Travel is often a major component of our personal carbon footprint, so there is considerable scope for lifestyle changes to minimise our CO2 emissions. The most obvious one is whether we own or use a car and if so what type.

Table 1 below shows the total carbon emissions for some popular cars. The total is made up of the embedded CO2 required to make the car, divided by its life, and the CO2 emitted over a year’s travel. The cars are assumed to last 13.5 years and be driven 7,500 miles (12,070 km) per year. The VCA emission results are laboratory tests, so are an underestimate of actual fuel and CO2 emissions.

Table 1. Annual CO2 emissions plus embedded CO2, for cars having a 13.5 year life and driving 7,500 miles per year

Make Model Engine size (L) & fuel Weight



Annual Embedded CO2


VCA test

CO2 emission


Annual emission



Total CO2



Honda Jazz 1.3 P 1.047 0.54 106 1.28 1.82
Skoda Fabia 1.4 D 1.186 0.61 104 1.26 1.87
Ford Focus 1.5 D 1.328 0.68 99 1.19 1.87
Ford Focus 1.5 P 1.328 0.68 127 1.53 2.21
Nissan Qashqai 1.2 P 1.318 0.68 129 1.56 2.24
BMW X 3 2.0 D 1.750 0.90 161 1.94 2.84
Range Rover Sport 3.0 D 2.115 1.090 185 2.23 3.32
BMW X 6 4.4 D 2.265 1.168 258 3.114 4.28

NB:Embodied energy 90 GJ/tonne of car, Burning fuel produces 77.4 kg CO2 /GJ energy produced. ( and

The message is that smaller cars compared to larger ones emit less CO2 and are therefore more environmental. If one owns a car, it’s footprint per person is reduced if it: –

  • Carries more than one person
  • Is just used for shopping, day trips, holidays, and snowy days
  • Is not used for commuting

Leaving the car at home and walking or cycling to work reduces carbon emissions but you are still responsible for the embedded carbon used to make the car.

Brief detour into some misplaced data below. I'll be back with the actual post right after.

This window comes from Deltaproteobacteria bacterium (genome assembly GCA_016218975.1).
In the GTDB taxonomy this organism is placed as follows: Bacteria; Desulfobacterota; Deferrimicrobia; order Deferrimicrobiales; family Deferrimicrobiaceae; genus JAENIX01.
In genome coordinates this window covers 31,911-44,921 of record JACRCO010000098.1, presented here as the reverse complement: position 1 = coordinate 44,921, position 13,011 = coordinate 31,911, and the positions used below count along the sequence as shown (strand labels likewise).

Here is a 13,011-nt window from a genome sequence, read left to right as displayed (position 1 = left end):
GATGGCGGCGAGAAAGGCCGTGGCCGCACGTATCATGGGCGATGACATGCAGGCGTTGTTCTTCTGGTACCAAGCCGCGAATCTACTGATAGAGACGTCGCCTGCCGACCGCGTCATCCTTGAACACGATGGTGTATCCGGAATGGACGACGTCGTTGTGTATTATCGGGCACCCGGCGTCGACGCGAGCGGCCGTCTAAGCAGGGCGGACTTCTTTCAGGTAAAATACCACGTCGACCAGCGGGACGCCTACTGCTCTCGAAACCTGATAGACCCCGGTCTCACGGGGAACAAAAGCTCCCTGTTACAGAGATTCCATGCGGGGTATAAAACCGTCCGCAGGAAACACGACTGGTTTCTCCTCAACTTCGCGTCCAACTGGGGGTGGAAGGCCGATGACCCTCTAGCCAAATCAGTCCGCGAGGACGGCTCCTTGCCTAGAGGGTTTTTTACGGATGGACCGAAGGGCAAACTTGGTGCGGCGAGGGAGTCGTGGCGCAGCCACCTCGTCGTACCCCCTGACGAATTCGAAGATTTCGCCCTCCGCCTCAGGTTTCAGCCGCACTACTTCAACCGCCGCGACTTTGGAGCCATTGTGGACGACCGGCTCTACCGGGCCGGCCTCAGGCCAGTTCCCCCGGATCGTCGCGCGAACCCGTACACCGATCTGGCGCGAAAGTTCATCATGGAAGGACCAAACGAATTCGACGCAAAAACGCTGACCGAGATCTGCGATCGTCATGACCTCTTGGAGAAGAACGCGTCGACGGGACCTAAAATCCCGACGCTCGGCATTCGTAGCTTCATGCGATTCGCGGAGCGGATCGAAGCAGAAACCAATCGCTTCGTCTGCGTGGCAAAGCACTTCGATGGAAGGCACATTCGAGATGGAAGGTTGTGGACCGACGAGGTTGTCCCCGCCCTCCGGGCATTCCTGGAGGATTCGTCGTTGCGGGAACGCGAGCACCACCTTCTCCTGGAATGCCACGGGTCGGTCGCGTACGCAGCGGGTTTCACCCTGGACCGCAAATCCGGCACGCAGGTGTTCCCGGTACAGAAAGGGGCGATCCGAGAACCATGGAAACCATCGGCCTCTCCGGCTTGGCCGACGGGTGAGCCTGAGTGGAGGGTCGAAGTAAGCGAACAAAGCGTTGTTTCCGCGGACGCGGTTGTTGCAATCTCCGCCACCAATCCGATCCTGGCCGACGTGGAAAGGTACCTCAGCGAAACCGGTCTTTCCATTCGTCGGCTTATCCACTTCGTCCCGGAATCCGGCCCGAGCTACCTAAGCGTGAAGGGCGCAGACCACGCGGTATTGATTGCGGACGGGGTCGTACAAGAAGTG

In societies present mindset, the status of a car owner increases as its carbon footprint increases. This must change as the risks of climate change becomes more widely recognised.

We are all guilty of unconscious bias towards status. If we hire a consultant at £1000 per day and he turns up in a Honda Jazz, we may wonder if he is going to give us good advice.

 Electric cars and hybrids

Electric cars are the future, so within the next 10 years you too may be driving one. The Scottish government aims to phase out new diesel and petrol cars after 2032. Pure battery electric cars (BEVs) have no tailpipe emissions, so do not pollute town air with nitrous oxide emissions as diesel and petrol cars do. The carbon dioxide emissions per km travelled, using electricity from the grid, is about 30 gm/km. This will reduce as renewable energy increases and fossil-fuel based generation to the grid decreases. The lowest emission petrol or diesel cars emit about 100 gm CO2 / km. Fuel costs for electric vehicles are approximately a quarter that for petrol or diesel vehicles.